I like the concept of the PiGRRL, but I think it is ridiculously thick and chunky. I'm going to try to make it thinner and in the same form factor as the original Gameboy Advance. So far it can only emulate NES and MAME, since Notro's framebuffer for the TFT screens doesn't use OpenGL. I'm hoping that will change, I'd like to at least be able to pack some SNES and GBA in my pocket, but we will see how it works out.
I'm most of the way to finishing this project, but that last 10% is the hardest part. I followed the excellent tutorial posted by Adafruit on making framebuffer copy work with their 2.8 inch screen. It was very in-depth, explaining why every instruction and command was essential for the process. Here's the link if you want to follow/bookmark it:
I fired up Quake 3 as soon as I was done installing everything:
Today I desoldered all of the excess connectors and jacks from the Pi and soldered the screen close to the board. Here's the mess leftover from the desoldering effort:
It wasn't as clean and easy as Ben Heck made it seem, but it was possible for us mere mortals. Here's the link to Ben Heck's show and the specific episode in which he desoldered the Pi and attached this exact screen:
Ben Heck is frequently my inspiration for projects and what is possible. I tried to take some pics of the screen combo once it was soldered up, but the camera wouldn't focus properly on the thin profile of it:
I still have to cut up the PCB for the controller and wire up the buttons as well as make some kind of 3-D printed case for it.
I forgot that I need a USB port for dragging and dropping ROMs as well as configuring the GPIO buttons, so I'm gonna have to put one back on the board, perhaps permanently. I'm not sure when I'll get to work on it more, but I'll keep updates rolling in.
I was limited to NES and MAME originally, but now that there's a good tutorial on getting the framebuffer copy support working, This is something I'm going to do, which opens up the world of emulators. I have to refine my control setup, so I can have the proper controls for the emulators I want to use. I think the ones that matter most to me in addition to the NES are:
I have enough free GPIO for the all the buttons on the SNES, so the problem now becomes where to locate the L and R buttons. I wanted to have a flat, original DMG style system, but I might have to retool for an original GBA layout, with the controls to the left and right of the screen and the shoulder buttons on top.
Either way, I still have to cut out he PCB portions that go under the button pads, and solder them to the GPIO. Here you can see my pencil lines around the parts of the board that is gonna be cut out:
Now I just have to take this control layout:
And put it to either side. It might be better to keep the batteries together behind the screen and just move the controls to either side. I'm still not set on it though, and I may figure out something better before I get to that stage. Currently my to-do is wire up the buttons to the GPIO after cutting up the PCB and then get my selected emulators running with FB copy. After that all works, I still need to desolder all the "extras" on the RPi that I'm not going to be using.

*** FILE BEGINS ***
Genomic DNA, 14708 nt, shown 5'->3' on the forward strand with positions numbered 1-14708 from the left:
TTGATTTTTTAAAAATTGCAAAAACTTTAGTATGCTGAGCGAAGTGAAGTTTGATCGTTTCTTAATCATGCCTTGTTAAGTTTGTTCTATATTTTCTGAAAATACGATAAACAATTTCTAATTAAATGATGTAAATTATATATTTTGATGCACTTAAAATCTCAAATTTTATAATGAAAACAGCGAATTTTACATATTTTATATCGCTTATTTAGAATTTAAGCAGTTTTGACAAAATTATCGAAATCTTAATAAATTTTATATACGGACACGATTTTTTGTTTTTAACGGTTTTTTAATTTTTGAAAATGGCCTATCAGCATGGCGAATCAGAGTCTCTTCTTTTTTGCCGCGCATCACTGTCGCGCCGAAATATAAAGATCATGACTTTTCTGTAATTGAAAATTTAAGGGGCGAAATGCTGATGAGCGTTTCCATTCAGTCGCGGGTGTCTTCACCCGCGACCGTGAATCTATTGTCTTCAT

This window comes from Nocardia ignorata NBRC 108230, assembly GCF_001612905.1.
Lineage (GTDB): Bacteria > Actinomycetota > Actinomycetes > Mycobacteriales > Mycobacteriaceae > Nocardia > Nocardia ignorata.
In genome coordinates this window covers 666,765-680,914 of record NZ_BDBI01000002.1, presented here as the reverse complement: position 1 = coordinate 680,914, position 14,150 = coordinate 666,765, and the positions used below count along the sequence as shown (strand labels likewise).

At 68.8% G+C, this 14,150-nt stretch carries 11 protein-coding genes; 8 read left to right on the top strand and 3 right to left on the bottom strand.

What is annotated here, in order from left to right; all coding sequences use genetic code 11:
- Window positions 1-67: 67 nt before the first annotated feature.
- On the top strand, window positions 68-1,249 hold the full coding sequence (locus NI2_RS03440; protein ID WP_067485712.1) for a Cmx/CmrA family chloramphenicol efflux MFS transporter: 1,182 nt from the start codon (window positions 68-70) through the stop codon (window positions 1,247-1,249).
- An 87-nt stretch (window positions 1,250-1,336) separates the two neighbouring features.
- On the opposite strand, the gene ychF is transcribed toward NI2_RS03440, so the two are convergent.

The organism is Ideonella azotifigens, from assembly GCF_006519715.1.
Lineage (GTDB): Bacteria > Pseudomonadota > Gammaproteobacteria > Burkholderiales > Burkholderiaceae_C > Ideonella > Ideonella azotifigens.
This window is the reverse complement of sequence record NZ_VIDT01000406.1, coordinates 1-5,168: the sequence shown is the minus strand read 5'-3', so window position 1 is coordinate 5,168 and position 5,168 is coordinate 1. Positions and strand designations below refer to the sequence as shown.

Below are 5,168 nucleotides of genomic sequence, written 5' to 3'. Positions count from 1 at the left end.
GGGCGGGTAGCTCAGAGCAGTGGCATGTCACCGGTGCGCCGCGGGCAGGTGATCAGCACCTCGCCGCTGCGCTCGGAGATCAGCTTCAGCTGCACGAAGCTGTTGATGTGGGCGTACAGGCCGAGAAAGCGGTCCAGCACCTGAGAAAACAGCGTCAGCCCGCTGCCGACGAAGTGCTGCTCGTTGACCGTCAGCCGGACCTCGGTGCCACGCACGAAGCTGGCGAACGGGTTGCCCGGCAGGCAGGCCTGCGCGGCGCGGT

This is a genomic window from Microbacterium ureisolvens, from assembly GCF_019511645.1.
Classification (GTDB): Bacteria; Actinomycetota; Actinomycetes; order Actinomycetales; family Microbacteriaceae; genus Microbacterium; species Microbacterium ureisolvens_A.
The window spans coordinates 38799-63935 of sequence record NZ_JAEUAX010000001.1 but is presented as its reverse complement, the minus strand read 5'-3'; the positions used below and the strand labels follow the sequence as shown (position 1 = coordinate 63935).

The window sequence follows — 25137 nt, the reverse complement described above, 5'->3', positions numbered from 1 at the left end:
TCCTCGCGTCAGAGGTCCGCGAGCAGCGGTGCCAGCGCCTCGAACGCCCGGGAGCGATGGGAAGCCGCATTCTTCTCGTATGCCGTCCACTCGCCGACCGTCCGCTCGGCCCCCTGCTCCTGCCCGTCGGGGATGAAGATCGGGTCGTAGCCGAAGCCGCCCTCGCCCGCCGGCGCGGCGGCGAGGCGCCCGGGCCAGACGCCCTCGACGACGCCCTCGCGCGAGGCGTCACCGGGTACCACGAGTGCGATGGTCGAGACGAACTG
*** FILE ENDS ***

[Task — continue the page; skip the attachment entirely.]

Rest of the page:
I have been snowed in recently, and besides playing video games all day, I've done a little work on some of my projects. I soldered both of the batteries together in parallel, so the battery life will be increased and I can still use the same charger. I did some research on if this was alright, and plenty of R/C enthusiasts do it all the time. Since they are the same size, the cells should balance. If you choose to do something similar, I would recommend draining the batteries first so you don't have to worry about shorting the leads and potentially damaging the LiPos. Here's my work, I taped them to an old credit card currently for mockup purposes:
I also disassembled a SNES controller that doesn't work any more. I have a couple more, and since I was gonna use it for this project, I don't care to sacrifice it. I'm not sure what was wrong with it, no commands would register at all, so I believe the chip in it went bad, or perhaps it's missing a connection to it. A brief inspection of the board didn't yield any answers, so it's on the altar to the god of h@x. Here's the controls set out the way I would like to see them in the final form:
I'll need to trim the elastomers to fit inside the yet-to-be designed enclosure, but it looks like it will be comfortable for some classic gaming on the go! I need to cut up the PCB for the controller and wire it to the GPIO on the Pi next. I'm not sure how I'm going to do it yet, since the screen is clipped onto all the pins, but I'll figure something out.
I just received my LiPos and the charge controller from Adafruit today, so the work is going to begin soon! I wired up a power cable for the Pi, and it works so far as a portable touchscreen Linux box.
I had originally planned to put the batteries on either side of the screen and go for an original Gameboy Advance form factor, but I think it would be too long and clunky. I think the batteries are going to go below the screen, with the buttons on top of them. It will be the same layout as the original DMG Gameboy, but hopefully thinner and shorter. I know I can do better than the PiGRRL tho. My next steps will be to cut up an old SNES controller and get the buttons prepped for soldering into the GPIO. After that, I have to desolder all the extra connectors on the Pi and get the screen mounted. I can't wait!!!